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F. A. Hayek’s work made the case for individual freedom of choice, in part because third parties or planners tend to lack the knowledge that individuals hold about their true preferences, or of the traditions and norms that underpin choices. Interferences with evolved market practices and personal freedom, then, will tend to make choosers worse off.
Behavioral economists hold, though, that some choices are driven by a lack of information or else psychological, cognitive, or social phenomena that make such decisions irrational or undesirable. If so, the question is what can be done about it, given the evident limits and disruption of top‐down decisionmaking by planners.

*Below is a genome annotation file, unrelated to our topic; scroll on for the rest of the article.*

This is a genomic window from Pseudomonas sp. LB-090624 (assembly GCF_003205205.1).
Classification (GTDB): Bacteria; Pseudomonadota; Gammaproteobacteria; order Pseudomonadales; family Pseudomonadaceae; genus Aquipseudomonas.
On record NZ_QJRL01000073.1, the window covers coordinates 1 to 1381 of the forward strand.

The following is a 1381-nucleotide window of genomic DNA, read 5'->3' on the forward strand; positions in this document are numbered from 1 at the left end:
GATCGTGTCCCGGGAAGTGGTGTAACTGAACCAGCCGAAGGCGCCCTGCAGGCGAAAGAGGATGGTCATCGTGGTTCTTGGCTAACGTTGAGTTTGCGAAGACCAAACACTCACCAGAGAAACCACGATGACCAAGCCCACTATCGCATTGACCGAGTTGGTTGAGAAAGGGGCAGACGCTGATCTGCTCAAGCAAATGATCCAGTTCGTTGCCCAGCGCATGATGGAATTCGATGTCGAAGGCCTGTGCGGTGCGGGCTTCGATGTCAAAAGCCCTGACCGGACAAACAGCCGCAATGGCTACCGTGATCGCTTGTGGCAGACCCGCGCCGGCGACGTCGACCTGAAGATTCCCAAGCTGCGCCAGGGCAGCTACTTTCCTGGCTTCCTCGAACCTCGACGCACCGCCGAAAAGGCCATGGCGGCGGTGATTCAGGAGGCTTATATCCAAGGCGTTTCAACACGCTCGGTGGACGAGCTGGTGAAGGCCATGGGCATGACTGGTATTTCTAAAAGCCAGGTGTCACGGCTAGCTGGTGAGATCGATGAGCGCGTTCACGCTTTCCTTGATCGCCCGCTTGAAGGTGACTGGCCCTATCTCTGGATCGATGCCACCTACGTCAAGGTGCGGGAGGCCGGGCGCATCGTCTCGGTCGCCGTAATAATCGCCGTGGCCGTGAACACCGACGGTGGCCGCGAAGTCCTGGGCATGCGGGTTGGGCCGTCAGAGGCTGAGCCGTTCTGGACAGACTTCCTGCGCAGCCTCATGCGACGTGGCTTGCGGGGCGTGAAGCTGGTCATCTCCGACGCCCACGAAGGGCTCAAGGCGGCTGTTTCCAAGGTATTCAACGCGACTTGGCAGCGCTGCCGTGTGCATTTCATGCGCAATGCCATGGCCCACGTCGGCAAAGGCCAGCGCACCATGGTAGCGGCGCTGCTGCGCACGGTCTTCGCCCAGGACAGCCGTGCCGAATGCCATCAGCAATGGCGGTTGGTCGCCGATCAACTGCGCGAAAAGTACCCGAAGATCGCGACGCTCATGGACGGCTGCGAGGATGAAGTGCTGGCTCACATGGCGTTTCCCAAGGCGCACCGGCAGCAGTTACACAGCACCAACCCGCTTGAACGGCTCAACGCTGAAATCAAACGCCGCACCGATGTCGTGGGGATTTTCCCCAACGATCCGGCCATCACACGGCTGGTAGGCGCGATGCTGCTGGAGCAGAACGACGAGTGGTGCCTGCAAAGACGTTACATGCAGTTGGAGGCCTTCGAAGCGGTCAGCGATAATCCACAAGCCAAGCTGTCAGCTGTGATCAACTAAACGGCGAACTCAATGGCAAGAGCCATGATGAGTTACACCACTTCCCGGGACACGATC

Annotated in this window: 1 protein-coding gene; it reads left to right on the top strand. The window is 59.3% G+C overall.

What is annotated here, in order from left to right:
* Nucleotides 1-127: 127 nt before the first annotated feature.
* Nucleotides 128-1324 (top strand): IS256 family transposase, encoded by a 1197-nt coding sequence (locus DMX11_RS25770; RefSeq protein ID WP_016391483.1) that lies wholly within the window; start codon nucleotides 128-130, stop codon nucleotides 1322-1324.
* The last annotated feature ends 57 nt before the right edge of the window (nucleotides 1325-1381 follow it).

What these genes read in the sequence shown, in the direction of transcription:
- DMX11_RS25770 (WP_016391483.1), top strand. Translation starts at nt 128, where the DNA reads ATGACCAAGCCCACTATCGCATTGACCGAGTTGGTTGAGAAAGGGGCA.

Cass Sunstein believes that a neo‐Hayekian behavioral approach to policymaking would recognize choosers’ biases but also acknowledge the downsides of imposing the preferences of planners. Ideally, he suggests, empirical research should seek to identify what choosers truly want under “epistemically favorable conditions” such that policy can be put into the service of our own preferences.
Does the work of behavioral economists land a killer blow against free choice? And is Hayekian behavioral economics, in practice, an oxymoron? Please join us for this informative conversation.